If P:E was 100% linear in design, it would pretty much force players to complete all non-optional objectives before progressing, but I think we are all expecting a mostly open world like BG1&2, so you have to allow for partially completed quests/objectives.

Edited by TRX850

Me? I'm dishonest, and a dishonest man you can always trust to be dishonest. Honestly. It's the honest ones you want to watch out for.

 

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Unfortunately, giving XP for disarming traps is broken at best in a party based game (see baldurs gate). All it means is players will ensure they have a rogue to deal with them. Combat XP gives combat characters XP. Trap XP give "all" characters XP. This means combat characters get both combat and trap xp, and sneaky characters get trap only. It still leaves a gap between the 2 play styles in terms of XP. The only way to fix this is to only give XP to the player if PC disarms the trap. Which could work, but I can't recall it having been implemented that way before. However I could just be having memory issues.

You could also make all the rogue-like npcs bad at traps, but that is no fun, and leads to issues like BG2 had with crappy thieves.

Also, a stealth character being forced to find all the traps in the dungeon to get their XP sounds about as fun as watching paint dry. To each thei own, I guess. I would play a stealth character as a pseudo combat oriented character nine times out of ten, though.

Where objective XP lets the sneaky character avoid some scenarios to get the objective done their way. Trap XP just forces them to deal with an arbitrary issue while completing said quests. It doesn't work as well for that play style, all in all.

 

Saying that the old system is "broken at best" doesn't mean it can't be fixed in P:E.

 

If lockpicking and disarming traps was part of an objective, would that change a player's behaviour?

 

Seriously, no single character can excel at every skill or playstyle in the game.  That's why you spread the load across your party so everyone has a chance to shine.

 

Award XP for all skill checks that  overcome non-trivial threats  or gain non-trivial items/lore.  I've said it so many times in this thread.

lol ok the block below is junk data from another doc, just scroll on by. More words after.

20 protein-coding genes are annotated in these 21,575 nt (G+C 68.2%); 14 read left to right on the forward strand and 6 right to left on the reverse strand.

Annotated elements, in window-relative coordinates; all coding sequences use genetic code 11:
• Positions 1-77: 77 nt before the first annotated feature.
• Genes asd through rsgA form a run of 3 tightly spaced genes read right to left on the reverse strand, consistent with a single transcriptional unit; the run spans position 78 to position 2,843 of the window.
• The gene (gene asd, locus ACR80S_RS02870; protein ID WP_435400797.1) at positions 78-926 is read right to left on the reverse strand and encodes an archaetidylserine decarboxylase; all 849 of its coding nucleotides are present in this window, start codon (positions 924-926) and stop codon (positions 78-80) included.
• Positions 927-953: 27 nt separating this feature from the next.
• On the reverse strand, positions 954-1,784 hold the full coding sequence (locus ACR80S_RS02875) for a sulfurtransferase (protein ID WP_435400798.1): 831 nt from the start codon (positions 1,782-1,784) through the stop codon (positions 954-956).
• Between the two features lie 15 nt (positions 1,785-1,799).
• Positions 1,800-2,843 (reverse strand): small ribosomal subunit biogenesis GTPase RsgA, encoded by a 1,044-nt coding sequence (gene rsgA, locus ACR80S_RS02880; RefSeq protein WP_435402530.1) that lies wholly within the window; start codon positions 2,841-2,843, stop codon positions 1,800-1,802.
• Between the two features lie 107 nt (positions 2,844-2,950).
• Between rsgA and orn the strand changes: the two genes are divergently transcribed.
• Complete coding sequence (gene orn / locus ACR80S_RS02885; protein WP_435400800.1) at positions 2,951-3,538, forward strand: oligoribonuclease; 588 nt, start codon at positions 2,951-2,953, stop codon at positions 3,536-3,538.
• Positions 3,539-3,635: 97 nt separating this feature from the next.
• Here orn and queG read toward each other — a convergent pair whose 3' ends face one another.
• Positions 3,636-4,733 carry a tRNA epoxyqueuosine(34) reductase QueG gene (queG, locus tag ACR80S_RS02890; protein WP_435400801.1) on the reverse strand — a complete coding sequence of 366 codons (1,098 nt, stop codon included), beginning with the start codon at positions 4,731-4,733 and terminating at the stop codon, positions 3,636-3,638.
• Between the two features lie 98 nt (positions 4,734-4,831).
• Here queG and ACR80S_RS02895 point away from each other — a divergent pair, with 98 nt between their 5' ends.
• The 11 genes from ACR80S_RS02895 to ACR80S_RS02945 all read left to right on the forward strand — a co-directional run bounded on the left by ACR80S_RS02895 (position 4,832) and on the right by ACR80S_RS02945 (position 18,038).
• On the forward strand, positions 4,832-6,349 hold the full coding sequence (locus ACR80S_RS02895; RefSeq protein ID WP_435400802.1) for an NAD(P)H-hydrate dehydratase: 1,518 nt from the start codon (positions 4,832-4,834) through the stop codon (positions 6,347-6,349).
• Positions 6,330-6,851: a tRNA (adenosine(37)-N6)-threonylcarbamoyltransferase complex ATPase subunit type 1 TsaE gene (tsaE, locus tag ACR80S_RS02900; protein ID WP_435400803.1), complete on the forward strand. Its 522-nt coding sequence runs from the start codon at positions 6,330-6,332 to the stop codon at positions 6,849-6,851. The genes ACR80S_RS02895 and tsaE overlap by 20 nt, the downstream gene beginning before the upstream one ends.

Well, every party can disarm traps as long as they have 1 character in there party out of 6 with that skill. This issue isn't present in games where there is no party. However, there aren't many games without a party that implement traps. The issue still remains that a character that focuses on combat can still obtain the XP from traps where the stealthy character is forced into combat to get comat XP. The traps are likely going to be in both players way, both will have to deal with it, and more than likely both will see XP from traps. It means by end game the combat character will still be sitting on more total xp than the stealth character. That is the fundamental issue.

 

I am not against another solution, mind you. Trap disarming isn't the answer. Especially since every play style would likely have to deal with traps, and most likely get that XP.

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Well, every party can disarm traps as long as they have 1 character in there party out of 6 with that skill. This issue isn't present in games where there is no party. However, there aren't many games without a party that implement traps. The issue still remains that a character that focuses on combat can still obtain the XP from traps where the stealthy character is forced into combat to get comat XP. The traps are likely going to be in both players way, both will have to deal with it, and more than likely both will see XP from traps. It means by end game the combat character will still be sitting on more total xp than the stealth character. That is the fundamental issue.

 

I am not against another solution, mind you. Trap disarming isn't the answer. Especially since every play style would likely have to deal with traps, and most likely get that XP.